It says so much in so little space.

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The media at their worst

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The unprecedented wrath and fury of the media campaign against Sarah Palin is stunning. Is there anyone in mainstream media not judging her by double standards?

The Chicago Tribune editors are at least mulling that one over.

Whew. This rush to judge Sarah Palin—a woman whose name most Americans first heard just four days ago—is breathtaking…

Judging Sarah Palin will be America’s parlor game from now until Nov. 4. She asked for scrutiny when she agreed to run alongside Republican John McCain. Bring it on. But the rest of us can temper our unfolding discoveries about this would-be vice president with what they tell us about her judgment and character. That’s what matters:

We have seen Obama acknowledge his youthful use of illicit drugs. We have heard John McCain confess that his own immaturity destroyed his first marriage. We have watched Joe Biden’s career suffer from disclosures of… click here to read whole article and make comments



At the heart of it all

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The first criticism fired from the Obama camp at vice-presidential candidate Sarah Palin was that she’s not qualified to be a heartbeat away from the presidency. That line of attack has only intensified since she was announced last Friday.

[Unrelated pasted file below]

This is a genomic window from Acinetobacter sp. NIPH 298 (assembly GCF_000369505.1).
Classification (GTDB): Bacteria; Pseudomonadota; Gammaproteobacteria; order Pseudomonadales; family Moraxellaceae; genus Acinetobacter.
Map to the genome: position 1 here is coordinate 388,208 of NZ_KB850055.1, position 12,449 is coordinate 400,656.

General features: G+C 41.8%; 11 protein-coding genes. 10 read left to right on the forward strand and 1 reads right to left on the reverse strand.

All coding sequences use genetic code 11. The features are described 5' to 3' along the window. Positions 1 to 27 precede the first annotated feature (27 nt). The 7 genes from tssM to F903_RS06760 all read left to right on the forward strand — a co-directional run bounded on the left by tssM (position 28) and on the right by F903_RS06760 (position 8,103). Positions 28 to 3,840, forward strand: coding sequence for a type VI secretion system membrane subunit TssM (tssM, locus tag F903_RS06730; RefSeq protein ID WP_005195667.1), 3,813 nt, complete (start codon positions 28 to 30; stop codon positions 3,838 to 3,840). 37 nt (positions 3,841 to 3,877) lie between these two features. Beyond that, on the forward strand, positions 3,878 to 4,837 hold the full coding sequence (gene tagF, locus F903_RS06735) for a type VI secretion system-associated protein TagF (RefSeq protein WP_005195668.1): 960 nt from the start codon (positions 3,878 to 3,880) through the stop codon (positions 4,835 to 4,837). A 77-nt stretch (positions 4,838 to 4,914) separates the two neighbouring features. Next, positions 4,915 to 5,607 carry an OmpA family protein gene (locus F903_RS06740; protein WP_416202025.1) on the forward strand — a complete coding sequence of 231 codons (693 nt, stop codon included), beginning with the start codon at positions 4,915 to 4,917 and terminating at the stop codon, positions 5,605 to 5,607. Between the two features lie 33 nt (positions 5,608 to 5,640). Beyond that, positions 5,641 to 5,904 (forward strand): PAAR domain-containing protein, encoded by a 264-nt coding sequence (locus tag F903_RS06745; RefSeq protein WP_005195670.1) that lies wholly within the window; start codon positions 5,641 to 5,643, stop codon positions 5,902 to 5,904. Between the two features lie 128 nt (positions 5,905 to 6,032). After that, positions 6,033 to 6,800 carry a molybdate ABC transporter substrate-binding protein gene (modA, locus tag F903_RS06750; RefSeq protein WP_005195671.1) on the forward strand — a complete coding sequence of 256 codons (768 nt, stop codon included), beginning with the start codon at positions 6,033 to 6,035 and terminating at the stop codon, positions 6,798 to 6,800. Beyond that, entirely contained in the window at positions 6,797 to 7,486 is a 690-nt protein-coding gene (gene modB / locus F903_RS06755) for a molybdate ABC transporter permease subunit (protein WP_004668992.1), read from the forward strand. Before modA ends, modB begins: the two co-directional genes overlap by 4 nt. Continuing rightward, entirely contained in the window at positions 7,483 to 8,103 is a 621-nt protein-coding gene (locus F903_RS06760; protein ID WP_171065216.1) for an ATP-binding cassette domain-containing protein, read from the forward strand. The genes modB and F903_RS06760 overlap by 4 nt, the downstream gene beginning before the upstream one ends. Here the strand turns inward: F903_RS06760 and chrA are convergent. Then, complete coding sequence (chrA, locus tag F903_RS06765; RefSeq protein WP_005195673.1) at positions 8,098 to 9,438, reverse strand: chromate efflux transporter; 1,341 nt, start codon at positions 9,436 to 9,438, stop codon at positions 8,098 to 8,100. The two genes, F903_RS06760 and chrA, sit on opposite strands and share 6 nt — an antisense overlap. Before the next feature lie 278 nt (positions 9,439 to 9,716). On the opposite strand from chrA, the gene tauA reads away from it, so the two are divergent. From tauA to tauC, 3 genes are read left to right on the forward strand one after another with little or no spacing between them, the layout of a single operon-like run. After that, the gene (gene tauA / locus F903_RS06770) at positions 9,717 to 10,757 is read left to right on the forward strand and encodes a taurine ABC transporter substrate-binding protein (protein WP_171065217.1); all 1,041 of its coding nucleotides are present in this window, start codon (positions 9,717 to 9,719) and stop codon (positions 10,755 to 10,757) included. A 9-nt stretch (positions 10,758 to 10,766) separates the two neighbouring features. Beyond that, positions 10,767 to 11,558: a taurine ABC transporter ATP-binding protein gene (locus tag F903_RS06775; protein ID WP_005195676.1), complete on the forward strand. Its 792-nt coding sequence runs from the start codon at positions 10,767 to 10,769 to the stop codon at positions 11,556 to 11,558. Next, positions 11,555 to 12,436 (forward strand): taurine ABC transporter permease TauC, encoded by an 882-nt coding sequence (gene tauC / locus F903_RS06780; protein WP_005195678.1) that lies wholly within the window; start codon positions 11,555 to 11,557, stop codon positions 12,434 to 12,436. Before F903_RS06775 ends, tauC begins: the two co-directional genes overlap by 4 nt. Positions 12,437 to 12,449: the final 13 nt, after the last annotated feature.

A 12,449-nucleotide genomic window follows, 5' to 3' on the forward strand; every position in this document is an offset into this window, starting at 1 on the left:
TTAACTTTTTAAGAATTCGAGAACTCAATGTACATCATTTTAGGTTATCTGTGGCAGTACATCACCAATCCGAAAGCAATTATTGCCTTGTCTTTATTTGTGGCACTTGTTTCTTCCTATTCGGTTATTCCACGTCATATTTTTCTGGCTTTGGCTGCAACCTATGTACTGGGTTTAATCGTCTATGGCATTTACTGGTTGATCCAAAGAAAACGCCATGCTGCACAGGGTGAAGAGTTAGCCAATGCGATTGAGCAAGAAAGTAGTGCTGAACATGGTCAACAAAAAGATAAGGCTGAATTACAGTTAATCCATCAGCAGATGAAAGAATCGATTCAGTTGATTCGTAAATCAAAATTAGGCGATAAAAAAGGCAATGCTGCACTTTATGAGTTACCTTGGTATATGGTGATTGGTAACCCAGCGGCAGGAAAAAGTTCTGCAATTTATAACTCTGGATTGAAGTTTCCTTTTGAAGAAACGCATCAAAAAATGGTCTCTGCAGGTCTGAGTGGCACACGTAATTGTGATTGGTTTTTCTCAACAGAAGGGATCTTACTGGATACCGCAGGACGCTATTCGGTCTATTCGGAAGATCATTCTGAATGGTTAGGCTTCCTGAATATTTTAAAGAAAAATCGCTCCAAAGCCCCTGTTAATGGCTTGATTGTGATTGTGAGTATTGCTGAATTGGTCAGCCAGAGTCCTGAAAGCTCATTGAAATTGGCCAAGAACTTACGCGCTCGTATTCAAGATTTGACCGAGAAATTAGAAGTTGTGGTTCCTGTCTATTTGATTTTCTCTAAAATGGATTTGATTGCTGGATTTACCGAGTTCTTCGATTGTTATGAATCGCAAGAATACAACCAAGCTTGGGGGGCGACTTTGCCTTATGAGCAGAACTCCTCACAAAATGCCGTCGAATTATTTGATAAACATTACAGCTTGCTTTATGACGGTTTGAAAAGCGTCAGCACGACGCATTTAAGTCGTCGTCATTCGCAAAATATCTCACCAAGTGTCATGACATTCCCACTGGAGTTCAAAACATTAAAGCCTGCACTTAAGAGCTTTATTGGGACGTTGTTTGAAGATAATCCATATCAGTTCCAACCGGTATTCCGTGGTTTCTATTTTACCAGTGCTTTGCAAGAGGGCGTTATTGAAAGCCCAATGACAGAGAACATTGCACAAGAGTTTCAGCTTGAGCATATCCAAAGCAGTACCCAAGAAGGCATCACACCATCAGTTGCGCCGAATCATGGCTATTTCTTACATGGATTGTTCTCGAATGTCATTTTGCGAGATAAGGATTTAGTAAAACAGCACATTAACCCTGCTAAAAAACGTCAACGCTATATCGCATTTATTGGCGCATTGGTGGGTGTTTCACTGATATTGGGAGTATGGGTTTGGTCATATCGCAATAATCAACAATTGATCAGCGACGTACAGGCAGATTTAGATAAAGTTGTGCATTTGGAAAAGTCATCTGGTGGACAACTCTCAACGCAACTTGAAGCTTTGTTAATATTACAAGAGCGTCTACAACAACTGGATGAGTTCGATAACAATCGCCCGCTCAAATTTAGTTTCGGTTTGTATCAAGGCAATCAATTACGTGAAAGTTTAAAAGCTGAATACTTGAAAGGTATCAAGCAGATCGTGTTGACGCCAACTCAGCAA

Governor Mike Huckabee was one of several news guests I’ve heard recently who point out that her executive experience in running a business, a town and a state already qualify her for the office more than any experience Sen. Barack Obama has had to date. Or other senators, for that matter. Because ‘they talk a lot, and vote sometimes, but they don’t run anything or administrate.’ Besides, Obama has been running for president nearly since Illinois sent him to Washington to represent the state in the Senate.

So about that heartbeat…

What’s really at issue here in the campaign against Sarah Palin is that she’s a strong pro-life woman in an executive position, who is now a candidate… click here to read whole article and make comments



The early feminists were pro-life

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Remember that? Feminists for Life does, and they couldn’t be happier with John McCain’s selection for running mate.

Here’s what FFL president Serrin Foster told CNA:

“One can only wonder how Susan B. Anthony and Elizabeth Cady Stanton would feel to see this: Hillary speaking on the anniversary of the 88th Amendment, which granted women the right to vote. And now, Sarah Palin two days later, becoming the first pro-life feminist to be chosen as a major party’s vice presidential nominee.”

Her story is emerging rapidly, as is the spin against her of course, since she is a pro-life woman in such a prominent role.

Okay, look at the text and context.